Retired General Michael Hayden was director of the CIA and the NSA.
BY FREDA MIKLIN
The Counterterrorism Education Learning Lab (CELL) presented leading national security experts Sept. 12, retired four-star general Michael Hayden, who served as director of both the CIA and the NSA, former presidential adviser Elliott Abrams, and former Pakistani ambassador to the U.S. Husain Haqqani, in a panel discussion. The event was led by Tom Sanderson of the Center for Strategic and International Studies, a 50-year-old Washington-based, bipartisan, nonprofit policy research agency. The panel addressed security threats around the world to a full house, including dozens of local elected officials, at the Ellie Caulkins Opera House at the Denver Performing Arts Complex.
The panel’s experience was global and bipartisan. Hayden was appointed NSA director by President Bill Clinton and served in that position for four years under President George W. Bush, who then appointed him director of the CIA, where he stayed two years into Obama’s presidency. Abrams was assistant secretary of state under President Ronald Reagan and an adviser to and deputy national security director throughout the two terms of Bush. Haqqani, who served four different prime ministers of Pakistan, was ambassador to the U.S. during Obama’s presidency.
The program opened with a moving tribute to the victims of Sept. 11, especially the first responders, as well as an acknowledgment of the recent loss of Sen. John McCain, described as an American hero and fierce defender of our country.
Sanderson asked the panel if we are safer today than we were before Sept. 11, 2001. All agreed that we are, but with caveats. Abrams talked about the role of repression in terrorism, using Egypt as an example. He also mentioned the use of drones as a threat. Haqqani said we are safer from 9/11-type attacks, but not necessarily emerging threats. He talked about the role of Russia, who is now supporting the Taliban and trying to get the U.S. out of Afghanistan, while also making friends with Pakistan.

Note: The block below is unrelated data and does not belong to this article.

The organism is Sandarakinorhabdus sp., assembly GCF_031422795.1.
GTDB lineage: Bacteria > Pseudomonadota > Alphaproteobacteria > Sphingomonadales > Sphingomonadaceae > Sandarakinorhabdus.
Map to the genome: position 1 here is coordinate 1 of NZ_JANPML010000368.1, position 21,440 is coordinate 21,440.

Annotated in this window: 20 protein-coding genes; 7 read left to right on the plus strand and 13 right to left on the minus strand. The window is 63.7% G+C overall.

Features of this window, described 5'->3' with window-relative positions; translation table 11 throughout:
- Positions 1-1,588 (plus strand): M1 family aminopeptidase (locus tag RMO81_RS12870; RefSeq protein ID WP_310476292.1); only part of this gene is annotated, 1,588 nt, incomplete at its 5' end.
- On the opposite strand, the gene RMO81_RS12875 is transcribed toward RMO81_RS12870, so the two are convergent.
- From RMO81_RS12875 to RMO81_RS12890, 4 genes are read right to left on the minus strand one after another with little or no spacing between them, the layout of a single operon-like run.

Asked what they viewed as our greatest threat, Abrams named Iran, while Aqqani named China because of its efforts to supersede the U.S. in dominance. He also included Russia and Iran on his list, saying Iran wants to flex its muscle all over the Middle East the expense of Israel and the U.S.
Hayden said he worries most about the erosion of the post-WW II consensus that had been established. He posed the question: “What do Americans view as their role in the areas of immigration, free trade and our traditional alliances? He said that, under Obama, his foreign friends asked, “Where are [the U.S.] guys?” Now they ask, “WHO are you guys?”
Sanderson next queried the panel about their view of the ISIS threat today. Abrams said, “ISIS has been pushed back. I’m more worried about Hezbollah and a resurgent al-Qaida.” Haqqani followed with, “ISIS was al-Qaida 2.0. Who will support al-Qaida 3.0? They found a home in Yemen and Somalia. Will they return to Syria? The real question is, can we anticipate them?”
Husain Haqqani was Ambassador of Pakistan to the United States during the tumultuous years of 2008 to 2011.